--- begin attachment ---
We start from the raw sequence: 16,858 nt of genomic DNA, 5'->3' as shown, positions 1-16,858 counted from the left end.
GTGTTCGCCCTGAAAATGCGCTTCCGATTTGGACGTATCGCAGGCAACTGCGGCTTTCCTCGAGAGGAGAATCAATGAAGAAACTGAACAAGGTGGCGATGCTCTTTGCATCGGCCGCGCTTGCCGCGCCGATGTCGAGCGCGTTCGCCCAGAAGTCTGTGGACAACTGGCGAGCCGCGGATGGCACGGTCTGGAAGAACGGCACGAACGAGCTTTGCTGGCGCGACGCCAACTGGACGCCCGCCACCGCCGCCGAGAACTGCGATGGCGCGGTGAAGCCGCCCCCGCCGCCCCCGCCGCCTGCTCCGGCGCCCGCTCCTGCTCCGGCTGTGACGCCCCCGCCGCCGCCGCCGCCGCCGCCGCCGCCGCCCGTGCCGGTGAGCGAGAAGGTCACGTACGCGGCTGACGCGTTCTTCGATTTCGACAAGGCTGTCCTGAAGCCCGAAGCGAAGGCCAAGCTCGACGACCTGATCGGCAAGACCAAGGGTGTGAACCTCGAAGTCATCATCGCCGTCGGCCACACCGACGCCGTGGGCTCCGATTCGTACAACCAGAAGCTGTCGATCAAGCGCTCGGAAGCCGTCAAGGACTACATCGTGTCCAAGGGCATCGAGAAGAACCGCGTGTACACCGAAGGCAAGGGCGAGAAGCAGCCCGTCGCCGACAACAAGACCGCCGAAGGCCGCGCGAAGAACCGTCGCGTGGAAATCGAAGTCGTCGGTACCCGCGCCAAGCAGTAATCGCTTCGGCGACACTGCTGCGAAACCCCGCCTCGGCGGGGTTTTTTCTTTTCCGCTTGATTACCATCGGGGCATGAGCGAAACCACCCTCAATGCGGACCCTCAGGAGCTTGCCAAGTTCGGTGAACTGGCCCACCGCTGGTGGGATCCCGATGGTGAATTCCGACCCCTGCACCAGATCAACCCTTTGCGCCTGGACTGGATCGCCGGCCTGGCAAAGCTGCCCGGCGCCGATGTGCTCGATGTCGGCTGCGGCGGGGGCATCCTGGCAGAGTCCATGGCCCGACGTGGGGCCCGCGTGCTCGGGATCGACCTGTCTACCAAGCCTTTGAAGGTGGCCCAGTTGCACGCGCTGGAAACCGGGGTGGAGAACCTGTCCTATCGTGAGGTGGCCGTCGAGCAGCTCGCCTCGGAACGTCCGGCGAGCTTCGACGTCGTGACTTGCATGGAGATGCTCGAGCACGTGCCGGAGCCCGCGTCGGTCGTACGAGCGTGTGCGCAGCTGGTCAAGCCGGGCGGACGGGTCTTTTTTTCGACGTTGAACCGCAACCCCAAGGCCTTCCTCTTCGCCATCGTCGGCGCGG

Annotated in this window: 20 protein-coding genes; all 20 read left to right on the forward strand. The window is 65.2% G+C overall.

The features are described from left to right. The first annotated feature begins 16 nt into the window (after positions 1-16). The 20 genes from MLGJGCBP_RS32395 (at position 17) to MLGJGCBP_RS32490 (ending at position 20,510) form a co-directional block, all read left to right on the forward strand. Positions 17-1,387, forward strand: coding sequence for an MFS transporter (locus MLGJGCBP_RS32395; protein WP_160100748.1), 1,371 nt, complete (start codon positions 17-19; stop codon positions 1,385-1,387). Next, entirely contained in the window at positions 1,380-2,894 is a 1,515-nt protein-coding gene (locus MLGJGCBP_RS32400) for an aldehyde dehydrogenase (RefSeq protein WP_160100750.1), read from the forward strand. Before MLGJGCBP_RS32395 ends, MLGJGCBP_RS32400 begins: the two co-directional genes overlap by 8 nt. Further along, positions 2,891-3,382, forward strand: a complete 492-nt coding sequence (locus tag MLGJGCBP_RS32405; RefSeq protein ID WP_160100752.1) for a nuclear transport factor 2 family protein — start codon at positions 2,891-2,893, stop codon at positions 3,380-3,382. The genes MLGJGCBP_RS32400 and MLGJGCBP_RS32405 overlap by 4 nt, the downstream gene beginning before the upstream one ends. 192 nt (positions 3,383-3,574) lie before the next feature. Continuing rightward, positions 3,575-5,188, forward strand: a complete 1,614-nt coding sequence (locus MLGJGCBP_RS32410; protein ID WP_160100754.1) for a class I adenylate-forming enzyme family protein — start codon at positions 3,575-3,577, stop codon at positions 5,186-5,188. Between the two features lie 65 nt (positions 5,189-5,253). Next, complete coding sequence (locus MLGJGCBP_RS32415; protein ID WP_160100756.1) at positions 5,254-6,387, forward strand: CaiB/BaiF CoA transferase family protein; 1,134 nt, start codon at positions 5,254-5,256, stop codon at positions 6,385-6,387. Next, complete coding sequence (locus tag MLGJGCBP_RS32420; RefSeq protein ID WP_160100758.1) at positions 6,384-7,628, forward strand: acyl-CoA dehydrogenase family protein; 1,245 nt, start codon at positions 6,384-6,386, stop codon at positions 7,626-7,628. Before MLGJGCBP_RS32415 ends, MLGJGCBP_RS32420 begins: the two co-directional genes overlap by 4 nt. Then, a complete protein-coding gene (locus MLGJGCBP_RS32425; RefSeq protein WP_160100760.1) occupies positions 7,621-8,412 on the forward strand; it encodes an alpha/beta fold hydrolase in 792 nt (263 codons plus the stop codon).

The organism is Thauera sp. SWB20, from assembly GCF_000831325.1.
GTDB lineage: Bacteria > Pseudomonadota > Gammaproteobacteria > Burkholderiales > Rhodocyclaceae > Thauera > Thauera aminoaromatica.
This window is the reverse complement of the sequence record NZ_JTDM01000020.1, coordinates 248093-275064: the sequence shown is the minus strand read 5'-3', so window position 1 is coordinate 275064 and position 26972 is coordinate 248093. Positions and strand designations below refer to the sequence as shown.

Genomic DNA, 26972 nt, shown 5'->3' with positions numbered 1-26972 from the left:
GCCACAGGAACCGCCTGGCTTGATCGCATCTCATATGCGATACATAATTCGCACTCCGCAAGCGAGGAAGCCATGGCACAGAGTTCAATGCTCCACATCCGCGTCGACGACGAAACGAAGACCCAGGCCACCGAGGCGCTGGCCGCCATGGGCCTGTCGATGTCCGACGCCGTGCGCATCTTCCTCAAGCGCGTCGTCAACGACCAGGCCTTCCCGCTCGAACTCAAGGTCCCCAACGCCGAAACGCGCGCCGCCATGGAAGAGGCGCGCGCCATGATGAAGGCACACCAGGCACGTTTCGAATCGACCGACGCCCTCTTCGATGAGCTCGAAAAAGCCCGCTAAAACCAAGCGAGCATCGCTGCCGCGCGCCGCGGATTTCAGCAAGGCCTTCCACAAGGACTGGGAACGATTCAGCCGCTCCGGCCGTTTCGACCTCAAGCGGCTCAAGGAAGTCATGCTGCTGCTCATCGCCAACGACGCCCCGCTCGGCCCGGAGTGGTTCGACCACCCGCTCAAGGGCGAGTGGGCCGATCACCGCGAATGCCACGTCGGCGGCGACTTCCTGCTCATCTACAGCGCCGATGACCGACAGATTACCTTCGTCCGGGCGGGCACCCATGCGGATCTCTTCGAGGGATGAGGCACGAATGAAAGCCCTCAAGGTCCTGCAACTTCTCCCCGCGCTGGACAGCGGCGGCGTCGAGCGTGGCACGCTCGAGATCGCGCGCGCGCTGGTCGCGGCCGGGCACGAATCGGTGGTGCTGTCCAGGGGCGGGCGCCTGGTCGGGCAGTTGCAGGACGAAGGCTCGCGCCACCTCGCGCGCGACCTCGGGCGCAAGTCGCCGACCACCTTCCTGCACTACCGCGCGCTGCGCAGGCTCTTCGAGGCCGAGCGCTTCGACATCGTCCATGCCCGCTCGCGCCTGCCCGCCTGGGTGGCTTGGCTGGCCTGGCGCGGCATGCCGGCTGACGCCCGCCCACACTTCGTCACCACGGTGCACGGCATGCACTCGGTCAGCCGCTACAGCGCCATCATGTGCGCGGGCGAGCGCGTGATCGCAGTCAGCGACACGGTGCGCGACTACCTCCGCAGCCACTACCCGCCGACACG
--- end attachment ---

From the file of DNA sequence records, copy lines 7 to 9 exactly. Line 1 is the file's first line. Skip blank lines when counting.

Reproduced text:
This window is the reverse complement of the sequence record NZ_JTDM01000020.1, coordinates 248093-275064: the sequence shown is the minus strand read 5'-3', so window position 1 is coordinate 275064 and position 26972 is coordinate 248093. Positions and strand designations below refer to the sequence as shown.

Genomic DNA, 26972 nt, shown 5'->3' with positions numbered 1-26972 from the left:
GCCACAGGAACCGCCTGGCTTGATCGCATCTCATATGCGATACATAATTCGCACTCCGCAAGCGAGGAAGCCATGGCACAGAGTTCAATGCTCCACATCCGCGTCGACGACGAAACGAAGACCCAGGCCACCGAGGCGCTGGCCGCCATGGGCCTGTCGATGTCCGACGCCGTGCGCATCTTCCTCAAGCGCGTCGTCAACGACCAGGCCTTCCCGCTCGAACTCAAGGTCCCCAACGCCGAAACGCGCGCCGCCATGGAAGAGGCGCGCGCCATGATGAAGGCACACCAGGCACGTTTCGAATCGACCGACGCCCTCTTCGATGAGCTCGAAAAAGCCCGCTAAAACCAAGCGAGCATCGCTGCCGCGCGCCGCGGATTTCAGCAAGGCCTTCCACAAGGACTGGGAACGATTCAGCCGCTCCGGCCGTTTCGACCTCAAGCGGCTCAAGGAAGTCATGCTGCTGCTCATCGCCAACGACGCCCCGCTCGGCCCGGAGTGGTTCGACCACCCGCTCAAGGGCGAGTGGGCCGATCACCGCGAATGCCACGTCGGCGGCGACTTCCTGCTCATCTACAGCGCCGATGACCGACAGATTACCTTCGTCCGGGCGGGCACCCATGCGGATCTCTTCGAGGGATGAGGCACGAATGAAAGCCCTCAAGGTCCTGCAACTTCTCCCCGCGCTGGACAGCGGCGGCGTCGAGCGTGGCACGCTCGAGATCGCGCGCGCGCTGGTCGCGGCCGGGCACGAATCGGTGGTGCTGTCCAGGGGCGGGCGCCTGGTCGGGCAGTTGCAGGACGAAGGCTCGCGCCACCTCGCGCGCGACCTCGGGCGCAAGTCGCCGACCACCTTCCTGCACTACCGCGCGCTGCGCAGGCTCTTCGAGGCCGAGCGCTTCGACATCGTCCATGCCCGCTCGCGCCTGCCCGCCTGGGTGGCTTGGCTGGCCTGGCGCGGCATGCCGGCTGACGCCCGCCCACACTTCGTCACCACGGTGCACGGCATGCACTCGGTCAGCCGCTACAGCGCCATCATGTGCGCGGGCGAGCGCGTGATCGCAGTCAGCGACACGGTGCGCGACTACCTCCGCAGCCACTACCCGCCGACACG